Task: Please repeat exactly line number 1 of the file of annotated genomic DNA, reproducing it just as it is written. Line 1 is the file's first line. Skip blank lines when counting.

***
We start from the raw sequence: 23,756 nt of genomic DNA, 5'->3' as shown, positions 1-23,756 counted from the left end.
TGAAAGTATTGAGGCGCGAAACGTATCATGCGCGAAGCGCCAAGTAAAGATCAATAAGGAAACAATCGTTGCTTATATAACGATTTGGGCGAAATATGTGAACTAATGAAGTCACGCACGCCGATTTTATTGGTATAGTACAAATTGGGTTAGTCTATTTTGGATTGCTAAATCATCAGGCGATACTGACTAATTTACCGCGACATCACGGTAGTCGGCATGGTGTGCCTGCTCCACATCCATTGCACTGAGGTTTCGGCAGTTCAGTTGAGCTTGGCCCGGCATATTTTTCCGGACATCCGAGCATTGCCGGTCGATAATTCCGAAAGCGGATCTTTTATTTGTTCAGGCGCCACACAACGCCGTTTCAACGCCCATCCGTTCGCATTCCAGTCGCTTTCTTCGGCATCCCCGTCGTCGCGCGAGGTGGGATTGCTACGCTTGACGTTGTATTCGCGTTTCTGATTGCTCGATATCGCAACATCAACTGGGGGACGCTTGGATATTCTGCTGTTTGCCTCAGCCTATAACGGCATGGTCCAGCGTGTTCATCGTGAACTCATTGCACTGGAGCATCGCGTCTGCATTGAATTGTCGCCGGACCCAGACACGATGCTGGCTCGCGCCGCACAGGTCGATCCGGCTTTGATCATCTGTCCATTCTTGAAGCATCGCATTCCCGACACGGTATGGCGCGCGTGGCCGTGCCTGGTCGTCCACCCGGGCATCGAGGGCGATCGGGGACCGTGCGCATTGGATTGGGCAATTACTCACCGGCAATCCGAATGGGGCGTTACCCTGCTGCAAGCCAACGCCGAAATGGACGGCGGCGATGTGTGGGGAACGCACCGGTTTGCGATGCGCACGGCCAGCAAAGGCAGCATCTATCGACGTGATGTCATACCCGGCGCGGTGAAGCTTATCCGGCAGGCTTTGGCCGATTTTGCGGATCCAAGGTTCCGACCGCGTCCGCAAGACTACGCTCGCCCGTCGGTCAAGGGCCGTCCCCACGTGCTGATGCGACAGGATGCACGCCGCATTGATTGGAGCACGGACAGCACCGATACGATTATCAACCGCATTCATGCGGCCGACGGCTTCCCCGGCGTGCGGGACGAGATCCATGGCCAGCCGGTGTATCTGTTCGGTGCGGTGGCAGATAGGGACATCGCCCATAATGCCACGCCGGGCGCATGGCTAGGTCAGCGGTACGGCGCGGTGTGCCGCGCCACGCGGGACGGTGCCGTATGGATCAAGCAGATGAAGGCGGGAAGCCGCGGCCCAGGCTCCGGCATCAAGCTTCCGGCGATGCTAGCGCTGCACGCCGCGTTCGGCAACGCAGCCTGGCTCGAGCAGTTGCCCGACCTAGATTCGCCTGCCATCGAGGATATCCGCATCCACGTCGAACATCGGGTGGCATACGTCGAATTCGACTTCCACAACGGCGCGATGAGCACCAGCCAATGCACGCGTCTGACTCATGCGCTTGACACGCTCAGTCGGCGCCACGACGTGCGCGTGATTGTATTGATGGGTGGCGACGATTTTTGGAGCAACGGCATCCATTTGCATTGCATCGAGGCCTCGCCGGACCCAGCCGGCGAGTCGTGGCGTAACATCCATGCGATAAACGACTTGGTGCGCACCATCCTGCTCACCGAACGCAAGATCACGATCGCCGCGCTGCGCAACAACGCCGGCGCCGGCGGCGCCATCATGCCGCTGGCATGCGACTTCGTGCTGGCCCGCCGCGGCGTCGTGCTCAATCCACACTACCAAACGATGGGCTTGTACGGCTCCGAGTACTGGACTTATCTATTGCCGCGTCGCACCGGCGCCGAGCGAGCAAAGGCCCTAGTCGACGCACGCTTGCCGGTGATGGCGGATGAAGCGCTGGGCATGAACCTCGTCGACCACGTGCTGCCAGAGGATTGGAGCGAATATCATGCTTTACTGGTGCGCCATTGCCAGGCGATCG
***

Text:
We start from the raw sequence: 23,756 nt of genomic DNA, 5'->3' as shown, positions 1-23,756 counted from the left end.